All the desktop computers were deployed without modification, either directly from Dell (complete with crapware galore), inherited from the county, or built by a system integrator and then equipped with Office 97 and all subsequent patches afterwards. The lone agency server (hosting the accounting and payroll systems) was running NT server on a Pentium 3 500mhz processor... with DAT tape backup (never really was sure if any of those tapes had uncorrupted data on them). The file server was an XP machine with a shared out folder. Email services were a conglomeration of personal accounts and a domain poorly and expensively hosted by Earthlink. It wasn't pretty, but it worked for them... mostly.
I can imagine that this scenario is probably more common than not for non-profits who cannot afford full-time IT staff. When I finally had a complete picture of the task before me, it was more than a little overwhelming, but I enjoy a challenge.
So where to begin? Well, I realized I needed to overhaul the desktop management process first, since that's the core component of the infrastructure here. I have since set about identifying and refining my toolset for this aspect of my job, and it's a big piece of the puzzle. My next several posts will catalog the details of my processes and the tools I use to manage the PCs here at CCARC. Below is a list of topics I will cover:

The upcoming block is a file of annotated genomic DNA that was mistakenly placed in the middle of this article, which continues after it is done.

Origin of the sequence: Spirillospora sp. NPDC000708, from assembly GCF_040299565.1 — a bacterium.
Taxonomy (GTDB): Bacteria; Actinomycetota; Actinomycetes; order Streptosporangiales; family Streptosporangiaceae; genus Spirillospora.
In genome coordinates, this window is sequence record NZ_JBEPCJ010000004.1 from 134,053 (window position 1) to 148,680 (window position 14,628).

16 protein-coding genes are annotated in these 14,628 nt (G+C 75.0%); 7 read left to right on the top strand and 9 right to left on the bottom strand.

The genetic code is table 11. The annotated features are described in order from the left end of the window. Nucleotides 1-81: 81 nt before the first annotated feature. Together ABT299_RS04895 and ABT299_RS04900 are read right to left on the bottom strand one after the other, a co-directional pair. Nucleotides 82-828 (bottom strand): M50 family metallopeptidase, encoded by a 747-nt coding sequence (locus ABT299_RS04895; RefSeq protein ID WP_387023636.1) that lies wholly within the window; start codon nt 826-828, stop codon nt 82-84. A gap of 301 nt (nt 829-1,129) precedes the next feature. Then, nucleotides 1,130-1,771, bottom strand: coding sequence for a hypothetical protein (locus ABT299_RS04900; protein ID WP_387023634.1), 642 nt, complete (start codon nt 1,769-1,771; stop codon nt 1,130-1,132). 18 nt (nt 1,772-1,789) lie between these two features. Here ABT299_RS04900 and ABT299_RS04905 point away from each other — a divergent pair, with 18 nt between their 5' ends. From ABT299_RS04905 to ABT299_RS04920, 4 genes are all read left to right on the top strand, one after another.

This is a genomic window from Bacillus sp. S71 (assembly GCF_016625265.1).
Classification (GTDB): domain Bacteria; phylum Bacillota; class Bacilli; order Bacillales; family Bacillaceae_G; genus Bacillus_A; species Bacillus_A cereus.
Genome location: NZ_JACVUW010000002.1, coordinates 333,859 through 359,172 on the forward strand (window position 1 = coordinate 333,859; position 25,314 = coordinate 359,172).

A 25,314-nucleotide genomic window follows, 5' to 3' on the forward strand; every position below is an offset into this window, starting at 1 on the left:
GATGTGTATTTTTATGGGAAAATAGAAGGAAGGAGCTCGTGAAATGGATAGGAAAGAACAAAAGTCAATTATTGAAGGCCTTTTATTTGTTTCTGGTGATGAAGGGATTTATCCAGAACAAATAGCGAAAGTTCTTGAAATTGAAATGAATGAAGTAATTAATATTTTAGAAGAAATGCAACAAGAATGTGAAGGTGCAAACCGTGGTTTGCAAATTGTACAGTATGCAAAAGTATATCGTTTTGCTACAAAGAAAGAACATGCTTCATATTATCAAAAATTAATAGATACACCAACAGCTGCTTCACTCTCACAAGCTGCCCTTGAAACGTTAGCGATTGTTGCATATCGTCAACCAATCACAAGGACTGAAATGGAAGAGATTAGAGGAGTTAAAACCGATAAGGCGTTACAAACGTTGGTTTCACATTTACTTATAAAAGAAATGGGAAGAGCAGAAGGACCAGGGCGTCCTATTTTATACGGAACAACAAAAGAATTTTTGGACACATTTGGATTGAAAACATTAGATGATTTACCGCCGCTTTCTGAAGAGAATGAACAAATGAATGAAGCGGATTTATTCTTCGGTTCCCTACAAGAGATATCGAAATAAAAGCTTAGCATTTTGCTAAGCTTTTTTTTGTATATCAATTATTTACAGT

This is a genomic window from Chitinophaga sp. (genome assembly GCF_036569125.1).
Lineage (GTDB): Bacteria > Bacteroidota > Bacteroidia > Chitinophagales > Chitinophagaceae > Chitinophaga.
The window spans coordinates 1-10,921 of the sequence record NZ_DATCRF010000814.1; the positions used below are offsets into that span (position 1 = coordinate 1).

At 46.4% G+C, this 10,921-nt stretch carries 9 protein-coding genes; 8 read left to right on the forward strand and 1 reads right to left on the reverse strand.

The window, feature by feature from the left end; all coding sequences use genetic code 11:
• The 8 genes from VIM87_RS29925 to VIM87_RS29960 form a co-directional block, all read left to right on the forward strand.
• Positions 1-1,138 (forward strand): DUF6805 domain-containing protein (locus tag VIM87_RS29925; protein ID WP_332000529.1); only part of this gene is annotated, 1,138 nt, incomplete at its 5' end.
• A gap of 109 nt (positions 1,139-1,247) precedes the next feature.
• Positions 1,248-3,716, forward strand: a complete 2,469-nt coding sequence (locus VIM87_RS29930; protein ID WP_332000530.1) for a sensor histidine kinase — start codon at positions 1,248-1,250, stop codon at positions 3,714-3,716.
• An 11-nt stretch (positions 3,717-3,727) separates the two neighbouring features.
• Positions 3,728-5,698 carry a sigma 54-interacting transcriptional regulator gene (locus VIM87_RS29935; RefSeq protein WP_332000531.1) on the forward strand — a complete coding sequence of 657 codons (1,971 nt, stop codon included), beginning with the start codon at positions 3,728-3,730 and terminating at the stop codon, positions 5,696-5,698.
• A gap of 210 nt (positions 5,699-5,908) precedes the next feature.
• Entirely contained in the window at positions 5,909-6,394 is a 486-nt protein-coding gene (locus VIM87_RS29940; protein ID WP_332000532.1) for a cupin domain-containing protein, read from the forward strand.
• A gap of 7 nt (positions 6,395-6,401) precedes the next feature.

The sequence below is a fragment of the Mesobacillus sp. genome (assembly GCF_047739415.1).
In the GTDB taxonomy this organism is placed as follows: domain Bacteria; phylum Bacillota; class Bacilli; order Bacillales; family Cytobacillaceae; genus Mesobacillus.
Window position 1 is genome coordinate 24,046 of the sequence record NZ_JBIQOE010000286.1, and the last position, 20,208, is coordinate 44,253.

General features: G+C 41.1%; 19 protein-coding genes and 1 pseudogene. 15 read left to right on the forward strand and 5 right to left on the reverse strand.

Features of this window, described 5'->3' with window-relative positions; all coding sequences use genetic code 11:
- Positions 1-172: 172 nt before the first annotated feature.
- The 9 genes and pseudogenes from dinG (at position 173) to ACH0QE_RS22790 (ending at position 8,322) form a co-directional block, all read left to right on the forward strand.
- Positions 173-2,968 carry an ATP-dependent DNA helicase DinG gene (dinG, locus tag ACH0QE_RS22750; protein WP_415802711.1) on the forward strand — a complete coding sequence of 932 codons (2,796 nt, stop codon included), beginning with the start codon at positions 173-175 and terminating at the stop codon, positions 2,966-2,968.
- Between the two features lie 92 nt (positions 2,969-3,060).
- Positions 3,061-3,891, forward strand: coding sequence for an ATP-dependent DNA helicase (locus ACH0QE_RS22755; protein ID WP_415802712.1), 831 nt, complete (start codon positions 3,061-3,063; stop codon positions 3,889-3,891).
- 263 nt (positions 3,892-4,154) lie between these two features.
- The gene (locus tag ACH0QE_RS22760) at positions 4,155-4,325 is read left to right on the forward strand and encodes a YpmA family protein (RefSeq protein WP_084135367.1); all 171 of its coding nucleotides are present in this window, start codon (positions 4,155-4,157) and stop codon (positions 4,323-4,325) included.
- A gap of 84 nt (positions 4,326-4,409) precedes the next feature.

- Setting minimum hardware specs, OS requirements and creating a software "package"
- Purchasing PCs and software
- Using TechSoup.org and the Microsoft Donation Program: Don't pay full price for that OS!!!
- Dell: A consistent source of quality desktops and laptops for under $500
- Managing workstation images
- That first build: patched and up to date in one afternoon with Autopatcher!
- Minimize driver hunting with Driverpacks.net
- Batch software installs with ninite.com
- Enable remote support with Echoware and a Remote Desktop tweak
- Final custom touches with Group Policy Editor
- Wrap it all up with Acronis True Image Workstation and Universal Restore
Before I had this process nailed down, it would take me a minimum of a day and a half to build a PC with Windows XP Professional SP2 from scratch, taking into account all the updates and patches that had to be downloaded. I didn't have a lot of experience with imaging PCs but I knew there were ways to streamline the process.
These days it takes me less than an hour to go from blank hard drive to deployable, managed XP or Win7 Pro desktop. Considering that I am building about 10 PCs a month, that's 11 times faster than it would be without these techniques. When you're running the show solo, that kind of time savings is critical.
In my next post, I will talk about how I decided on minimum desktop hardware specs, what OS to use, and which software I deploy on agency PCs.